Sarah (Sally) Hamer is a lover of books, a teacher of writers, and a believer in a good story. Most of all, she is eternally fascinated by people and how they 'tick'. She’s passionate about helping people tell their own stories, whether through fiction or through memoir. Writing in many genres - mystery, science fiction, fantasy, romance, medieval history, non-fiction – she has won awards at both local and national levels, including two Golden Heart finals.

A teacher of memoir, beginning and advanced creative fiction writing, and screenwriting at Louisiana State University in Shreveport for almost twenty years, she also teaches online for Margie Lawson at Sally is a free-lance editor and book coach at Touch Not the Cat Books, with many of her students and clients becoming successful, award-winning authors. 

You can find her at or

From Sally: I wish to express gratitude to the giants whose shoulders I stand on and who taught me so much about the writing craft. I would list every one, if it were only possible.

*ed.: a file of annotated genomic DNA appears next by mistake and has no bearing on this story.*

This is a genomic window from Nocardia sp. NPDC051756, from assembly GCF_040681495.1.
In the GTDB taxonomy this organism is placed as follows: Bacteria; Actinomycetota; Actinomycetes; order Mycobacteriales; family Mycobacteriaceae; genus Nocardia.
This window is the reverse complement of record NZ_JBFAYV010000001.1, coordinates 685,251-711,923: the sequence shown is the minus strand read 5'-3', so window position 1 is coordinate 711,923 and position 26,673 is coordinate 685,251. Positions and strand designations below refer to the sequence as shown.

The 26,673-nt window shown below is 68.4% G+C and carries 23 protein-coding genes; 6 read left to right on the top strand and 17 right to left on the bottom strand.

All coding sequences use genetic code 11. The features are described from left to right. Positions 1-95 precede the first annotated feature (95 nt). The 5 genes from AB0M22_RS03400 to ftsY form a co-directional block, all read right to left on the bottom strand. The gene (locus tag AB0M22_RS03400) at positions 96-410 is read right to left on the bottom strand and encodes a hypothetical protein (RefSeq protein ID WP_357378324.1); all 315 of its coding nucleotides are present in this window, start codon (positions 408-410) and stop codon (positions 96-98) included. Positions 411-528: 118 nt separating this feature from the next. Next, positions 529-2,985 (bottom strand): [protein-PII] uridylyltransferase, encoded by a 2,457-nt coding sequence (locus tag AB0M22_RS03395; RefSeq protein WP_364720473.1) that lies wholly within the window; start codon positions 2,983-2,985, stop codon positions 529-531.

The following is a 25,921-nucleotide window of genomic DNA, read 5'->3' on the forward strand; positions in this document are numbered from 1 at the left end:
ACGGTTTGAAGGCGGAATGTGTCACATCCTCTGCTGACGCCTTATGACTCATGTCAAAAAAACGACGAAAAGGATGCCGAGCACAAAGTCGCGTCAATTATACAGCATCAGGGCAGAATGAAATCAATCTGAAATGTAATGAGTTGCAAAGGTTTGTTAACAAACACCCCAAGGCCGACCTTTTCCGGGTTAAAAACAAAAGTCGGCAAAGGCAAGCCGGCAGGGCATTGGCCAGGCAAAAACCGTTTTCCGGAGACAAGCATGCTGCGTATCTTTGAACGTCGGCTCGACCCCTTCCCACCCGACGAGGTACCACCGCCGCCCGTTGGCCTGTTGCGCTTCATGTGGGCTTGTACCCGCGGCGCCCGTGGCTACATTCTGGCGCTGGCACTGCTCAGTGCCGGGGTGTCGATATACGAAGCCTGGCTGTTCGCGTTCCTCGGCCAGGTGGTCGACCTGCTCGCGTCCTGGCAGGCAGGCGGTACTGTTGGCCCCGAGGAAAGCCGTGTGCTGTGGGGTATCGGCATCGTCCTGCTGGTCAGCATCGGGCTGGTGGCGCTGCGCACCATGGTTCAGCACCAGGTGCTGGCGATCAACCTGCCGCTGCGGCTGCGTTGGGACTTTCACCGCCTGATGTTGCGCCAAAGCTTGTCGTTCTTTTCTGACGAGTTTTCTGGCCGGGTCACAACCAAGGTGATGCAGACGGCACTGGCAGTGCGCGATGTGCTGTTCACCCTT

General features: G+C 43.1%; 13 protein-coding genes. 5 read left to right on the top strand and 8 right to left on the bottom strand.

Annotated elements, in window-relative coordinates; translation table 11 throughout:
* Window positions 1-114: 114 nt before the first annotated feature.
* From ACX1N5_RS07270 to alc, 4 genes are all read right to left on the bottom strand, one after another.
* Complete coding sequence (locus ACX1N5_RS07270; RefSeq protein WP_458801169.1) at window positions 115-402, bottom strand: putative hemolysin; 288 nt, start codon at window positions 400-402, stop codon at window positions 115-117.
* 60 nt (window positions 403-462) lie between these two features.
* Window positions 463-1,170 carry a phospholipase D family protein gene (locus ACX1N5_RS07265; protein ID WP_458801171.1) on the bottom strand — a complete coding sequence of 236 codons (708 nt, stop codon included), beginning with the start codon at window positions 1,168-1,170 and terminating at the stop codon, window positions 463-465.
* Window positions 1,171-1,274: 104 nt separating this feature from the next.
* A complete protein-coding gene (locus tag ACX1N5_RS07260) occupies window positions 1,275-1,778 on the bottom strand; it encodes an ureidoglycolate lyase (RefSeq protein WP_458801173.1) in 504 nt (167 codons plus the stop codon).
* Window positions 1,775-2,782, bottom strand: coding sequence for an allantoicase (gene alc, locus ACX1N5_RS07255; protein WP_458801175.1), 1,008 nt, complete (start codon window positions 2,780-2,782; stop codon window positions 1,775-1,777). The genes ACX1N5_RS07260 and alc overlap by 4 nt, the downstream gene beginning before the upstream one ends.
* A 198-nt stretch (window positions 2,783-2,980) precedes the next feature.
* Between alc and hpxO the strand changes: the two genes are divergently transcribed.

1. Sally,

    eWhat a great series of tips for every writer. We do have things that throw us off our writing game but one of the keys I've found is to switch into something else (even for a bit) then return to your writing task. Also it's key to continue and not give up. Too many writers give up and don't complete the task for lack of follow through.

    author of 10 Publishing Myths, Insights Every Author Needs to Succeed

    1. Thank you, Terry! I agree that switching up is a great way to not give up. Thanks for adding to my list.

  2. Very helpful and practical tips, Sarah. My biggest challenge is taking a mental break from writing. Even when I am not at the computer, my mind is still there. Thanks for sharing!

    1. Thank you, Crystal. I have the same problem with those mental breaks. I tend to circle a situation in my mind, and have to find something fun to do to stop it.

      But it eventually works itself out. :)

  3. Thanks, Cathy! Best wishes on your writing journey!

  4. Social media is a time pit. And take a break? I found myself writing a book in my dreams a month or so ago about artificial intelligence...of all things. LOL Donevy

  5. LOL! Yes, it's a deep, endless, hole of devastation. Oh, I guess I really don't mean that -- after all, I enjoy the family in ways I couldn't before I had it. And, it can certainly be a good marketing tool. But it sucks me in so quickly I get lost before I know it.

    AI, huh? Interesting! I love it when I dream of story ideas!

  6. Thank you, Sally, for these ideas to encourage us during these difficult times!